La Luge, some notes of its history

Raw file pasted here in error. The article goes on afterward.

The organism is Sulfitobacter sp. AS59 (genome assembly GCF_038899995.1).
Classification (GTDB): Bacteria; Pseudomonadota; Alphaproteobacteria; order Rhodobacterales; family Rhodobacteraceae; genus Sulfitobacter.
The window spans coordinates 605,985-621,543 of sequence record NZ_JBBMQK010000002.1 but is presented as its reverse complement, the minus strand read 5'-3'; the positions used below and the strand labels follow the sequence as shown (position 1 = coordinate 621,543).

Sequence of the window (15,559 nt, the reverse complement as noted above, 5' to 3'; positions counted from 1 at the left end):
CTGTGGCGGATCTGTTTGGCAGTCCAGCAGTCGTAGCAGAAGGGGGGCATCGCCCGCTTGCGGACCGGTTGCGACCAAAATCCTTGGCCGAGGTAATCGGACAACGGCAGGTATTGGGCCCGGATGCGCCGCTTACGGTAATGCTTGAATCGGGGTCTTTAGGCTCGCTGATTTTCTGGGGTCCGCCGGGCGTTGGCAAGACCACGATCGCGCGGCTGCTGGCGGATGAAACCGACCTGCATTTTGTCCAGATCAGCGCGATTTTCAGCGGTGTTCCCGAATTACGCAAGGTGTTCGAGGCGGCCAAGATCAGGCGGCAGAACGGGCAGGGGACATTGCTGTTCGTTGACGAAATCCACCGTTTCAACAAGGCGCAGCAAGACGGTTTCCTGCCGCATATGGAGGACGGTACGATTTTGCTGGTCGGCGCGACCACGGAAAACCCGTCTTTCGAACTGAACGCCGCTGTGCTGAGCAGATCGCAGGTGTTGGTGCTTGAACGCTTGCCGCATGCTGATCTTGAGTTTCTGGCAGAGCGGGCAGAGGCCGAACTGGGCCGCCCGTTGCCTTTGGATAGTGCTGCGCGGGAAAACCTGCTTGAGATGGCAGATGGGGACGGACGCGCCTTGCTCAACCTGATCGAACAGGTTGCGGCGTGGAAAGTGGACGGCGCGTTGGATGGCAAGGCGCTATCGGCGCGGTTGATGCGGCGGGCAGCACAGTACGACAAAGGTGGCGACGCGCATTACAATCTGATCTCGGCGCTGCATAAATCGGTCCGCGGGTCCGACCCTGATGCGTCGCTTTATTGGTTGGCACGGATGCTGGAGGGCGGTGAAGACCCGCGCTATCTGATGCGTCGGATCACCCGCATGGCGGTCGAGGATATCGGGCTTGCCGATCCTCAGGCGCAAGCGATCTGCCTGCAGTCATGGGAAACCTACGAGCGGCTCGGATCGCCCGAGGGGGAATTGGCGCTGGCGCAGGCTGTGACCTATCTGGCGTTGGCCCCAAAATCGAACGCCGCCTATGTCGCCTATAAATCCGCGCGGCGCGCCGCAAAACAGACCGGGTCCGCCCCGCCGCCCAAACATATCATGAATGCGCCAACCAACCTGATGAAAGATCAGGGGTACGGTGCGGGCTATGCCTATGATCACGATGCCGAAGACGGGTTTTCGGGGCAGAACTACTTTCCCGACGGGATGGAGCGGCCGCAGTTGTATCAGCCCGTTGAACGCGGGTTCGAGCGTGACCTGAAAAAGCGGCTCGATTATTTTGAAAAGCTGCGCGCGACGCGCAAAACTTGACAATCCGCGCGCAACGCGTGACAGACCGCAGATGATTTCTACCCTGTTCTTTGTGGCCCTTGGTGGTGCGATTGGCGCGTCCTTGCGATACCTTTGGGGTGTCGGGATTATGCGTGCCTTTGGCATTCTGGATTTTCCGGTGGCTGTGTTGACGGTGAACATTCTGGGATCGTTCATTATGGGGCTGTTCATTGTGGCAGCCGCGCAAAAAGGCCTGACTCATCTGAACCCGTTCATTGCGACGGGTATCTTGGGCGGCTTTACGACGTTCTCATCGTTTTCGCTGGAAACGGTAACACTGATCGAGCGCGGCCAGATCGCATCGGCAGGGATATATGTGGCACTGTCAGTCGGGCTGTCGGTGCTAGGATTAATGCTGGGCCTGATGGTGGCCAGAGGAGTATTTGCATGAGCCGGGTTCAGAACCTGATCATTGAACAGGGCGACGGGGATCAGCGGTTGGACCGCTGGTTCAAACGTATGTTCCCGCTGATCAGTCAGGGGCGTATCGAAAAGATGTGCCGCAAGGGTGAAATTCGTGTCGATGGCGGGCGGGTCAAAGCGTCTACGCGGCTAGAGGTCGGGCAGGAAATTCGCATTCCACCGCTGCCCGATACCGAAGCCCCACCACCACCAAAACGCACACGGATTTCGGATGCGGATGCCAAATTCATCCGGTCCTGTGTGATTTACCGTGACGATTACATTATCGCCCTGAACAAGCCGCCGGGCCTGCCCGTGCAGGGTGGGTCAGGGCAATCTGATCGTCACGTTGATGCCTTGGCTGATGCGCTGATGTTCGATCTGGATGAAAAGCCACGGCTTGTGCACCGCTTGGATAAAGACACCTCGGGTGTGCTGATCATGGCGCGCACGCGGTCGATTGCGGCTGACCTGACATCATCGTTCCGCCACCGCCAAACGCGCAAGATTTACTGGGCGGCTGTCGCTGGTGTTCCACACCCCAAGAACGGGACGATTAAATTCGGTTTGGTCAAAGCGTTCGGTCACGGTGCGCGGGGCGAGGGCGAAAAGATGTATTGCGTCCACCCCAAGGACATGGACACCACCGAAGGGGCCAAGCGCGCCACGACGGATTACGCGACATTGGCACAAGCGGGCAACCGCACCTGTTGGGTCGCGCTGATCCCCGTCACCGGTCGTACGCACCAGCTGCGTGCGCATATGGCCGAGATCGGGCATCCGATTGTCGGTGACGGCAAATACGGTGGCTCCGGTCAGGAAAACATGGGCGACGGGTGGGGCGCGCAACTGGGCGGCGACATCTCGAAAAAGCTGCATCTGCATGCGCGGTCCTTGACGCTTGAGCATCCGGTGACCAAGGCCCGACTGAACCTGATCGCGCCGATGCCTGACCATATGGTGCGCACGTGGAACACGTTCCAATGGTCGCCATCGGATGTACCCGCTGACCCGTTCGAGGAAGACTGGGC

In the High Middle Ages, this house was probably a watchtower along the Consular Road to Gaul on the way towards the Great Saint Bernard Pass. The garrison controlled the passage of travelers who avoided the city of Aosta, gaining gradient in climbing on the left side of the Dora Baltea river and the Buthier torrent towards Roisan, continuing along the Artanava river valley towards the villages of Doues, Allein, Etroubles, Saint Oyen, Saint Rhémy and finally the Great Saint Bernard Pass. La Luge has a quadrangular shape with a side of 7 meters. This is an evidence of its function as the rests of the Roman arch (partially in the northern side of the house), the stairway to the attic and the windows on the first floor and in the attic, which were embrasures used to warn and defend the inhabitants. Around 1200, under the rule of the Lords of Quart and the construction of the irrigation canal in the lower side of the building, the entrance was moved from south to west to allow the passage of the waterway, now closed in a pipe network. A cross patonce on the wooden beam on the bottom of the portal of the cellar facing the entrance staircase bears witness of this event. There are symbols on the beams of the entrances, the symbols of the House of Savoy and the "T" of the Tillot family from Montjovet who used the structure for housing and agricultural needs. In 2013, after a long period of inactivity, the structure was restored and renovated by the current owners Angela and Gino and, from January 2015, is used as a holiday home.